Rene di Rosa created a buzz amongst the artists in town when he came to Arts Benicia’s Open Studios events and other local art openings. Looking like a farmer, his normal garb was a faded blue denim shirt with pens in the pocket and a green baseball cap. He was the largest collector of Bay Area art in the world, and even though most artists knew him, he called himself John Smith. Rene wanted to be under the radar partly because he was shy, but also because he knew that if artists recognized him, he wouldn’t get the best deals. He was a multimillionaire after all.

Collecting was Rene’s greatest pleasure. “Without it, I can’t imagine how to function,” he said, and for more than five decades (well into his 80s) he searched for work that “awakened” his spirit or made him laugh. Through the process he boosted the careers and confidence of hundreds of artists because he believed in them sometimes before they believed in themselves. So for the artists, when Rene purchased a work, it was a big deal.

Rene di Rosa with Reclining Nude #2 by Viola Frey, 1987, photo by Stefan KirkebyBenicia artist Mike Kendall remembers this feeling well, because in 2001 Rene purchased Brain Burner, the biggest multi-media video piece Kendall ever made. A decade later, the sculpture built from old aircraft parts, a VCR and other recycled parts, is still a highlight on the public tours of Rene’s sweeping collection and property in Napa Valley. “It was like winning an Oscar,” Kendall says of the purchase. “Like you’ve created something through your talent that’s been picked. It’s given a sense of reverence and then put where people can come and give it respect.” He adds: “I felt like, hey, I could die now.”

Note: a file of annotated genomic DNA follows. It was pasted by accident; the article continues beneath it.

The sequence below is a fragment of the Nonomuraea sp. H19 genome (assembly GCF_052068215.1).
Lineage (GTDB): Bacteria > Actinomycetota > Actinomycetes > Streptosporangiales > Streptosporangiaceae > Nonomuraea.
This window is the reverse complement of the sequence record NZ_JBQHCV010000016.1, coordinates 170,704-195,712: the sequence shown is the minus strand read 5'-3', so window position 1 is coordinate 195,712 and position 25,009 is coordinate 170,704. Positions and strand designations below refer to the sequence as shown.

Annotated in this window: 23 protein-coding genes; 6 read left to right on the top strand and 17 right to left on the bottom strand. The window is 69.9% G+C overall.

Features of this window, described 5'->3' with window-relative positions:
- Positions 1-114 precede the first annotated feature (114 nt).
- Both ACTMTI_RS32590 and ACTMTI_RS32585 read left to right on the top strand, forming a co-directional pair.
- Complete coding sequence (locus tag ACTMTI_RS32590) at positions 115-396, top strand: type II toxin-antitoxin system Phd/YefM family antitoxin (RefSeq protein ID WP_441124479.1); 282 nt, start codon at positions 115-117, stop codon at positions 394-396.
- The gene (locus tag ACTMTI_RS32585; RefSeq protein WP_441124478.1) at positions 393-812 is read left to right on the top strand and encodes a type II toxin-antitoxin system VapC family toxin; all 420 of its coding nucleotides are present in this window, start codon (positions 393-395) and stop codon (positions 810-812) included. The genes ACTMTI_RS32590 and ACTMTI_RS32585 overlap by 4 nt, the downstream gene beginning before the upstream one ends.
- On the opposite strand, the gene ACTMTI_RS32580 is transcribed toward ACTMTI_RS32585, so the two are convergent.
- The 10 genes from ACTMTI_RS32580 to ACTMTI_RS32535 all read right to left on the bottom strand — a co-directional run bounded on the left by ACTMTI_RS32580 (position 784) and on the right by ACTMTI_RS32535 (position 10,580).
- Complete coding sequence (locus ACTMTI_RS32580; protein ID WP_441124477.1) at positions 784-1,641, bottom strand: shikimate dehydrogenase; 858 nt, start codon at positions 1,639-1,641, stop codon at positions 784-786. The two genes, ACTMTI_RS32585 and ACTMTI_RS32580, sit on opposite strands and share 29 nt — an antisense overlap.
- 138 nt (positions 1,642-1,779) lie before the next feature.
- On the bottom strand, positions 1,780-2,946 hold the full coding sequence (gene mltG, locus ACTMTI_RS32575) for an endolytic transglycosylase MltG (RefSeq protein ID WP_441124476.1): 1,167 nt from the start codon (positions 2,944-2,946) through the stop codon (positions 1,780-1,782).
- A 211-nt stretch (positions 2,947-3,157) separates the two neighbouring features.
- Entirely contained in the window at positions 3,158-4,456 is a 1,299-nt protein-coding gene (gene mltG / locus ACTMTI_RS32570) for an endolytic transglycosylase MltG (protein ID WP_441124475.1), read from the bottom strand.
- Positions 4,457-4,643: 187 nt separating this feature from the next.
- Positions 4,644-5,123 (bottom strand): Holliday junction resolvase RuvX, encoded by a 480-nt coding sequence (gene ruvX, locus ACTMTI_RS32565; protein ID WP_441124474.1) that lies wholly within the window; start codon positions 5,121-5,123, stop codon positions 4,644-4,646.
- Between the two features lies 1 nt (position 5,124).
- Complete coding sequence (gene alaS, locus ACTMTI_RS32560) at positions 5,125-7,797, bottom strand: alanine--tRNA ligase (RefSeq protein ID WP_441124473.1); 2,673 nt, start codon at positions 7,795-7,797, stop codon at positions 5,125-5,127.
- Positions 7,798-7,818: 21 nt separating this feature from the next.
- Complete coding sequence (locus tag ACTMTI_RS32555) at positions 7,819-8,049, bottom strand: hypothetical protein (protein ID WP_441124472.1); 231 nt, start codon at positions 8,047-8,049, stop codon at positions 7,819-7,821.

Rene and his wife Veronica, who passed in 1991, turned their love for art into a cultural treasure or “art park” just 30 minutes from Benicia. In 1997 it opened to the public as the di Rosa Preserve: Art & Nature and was re- branded as “di Rosa” in 2009. Spanning 217 acres in Carneros, the stunningly beautiful property encompasses a lake, a sculpture meadow at the base of the highest peak in Napa Valley, and a century-old olive grove where peacocks, egrets and other wild life roam. Di Rosa is home to the largest collection of Northern California art in the world. There are 1,900 works by nearly 800 regional artists shown in the Gatehouse Gallery, Main Gallery and the 125 year-old stone farm building where special infrastructure was built to hang art from the ceilings.

He earned his first fortune the old fashioned way: he inherited it. He was the only child of an Italian diplomat in Boston and a manufacturing heiress from St. Louis. A graduate of Yale University, di Rosa traveled to Paris to write the Great American Novel, but eventually felt the pains of a failed artist. When he returned, he became a reporter for the San Francisco Chronicle. In 1960 he bought the 450-acre ranch in Carneros where he pioneered the success of pinot noir grapes in the region. He later sold half of his land to Seagrams, giving him the funds to support his art habit.

“It’s hard to talk about the collection without talking about Rene,” said Richard Reisman, di Rosa’s first curator who retired in 2005 after 17 years. “Because he didn’t collect based on connoisseurship or because something was historically important, he collected from his gut.”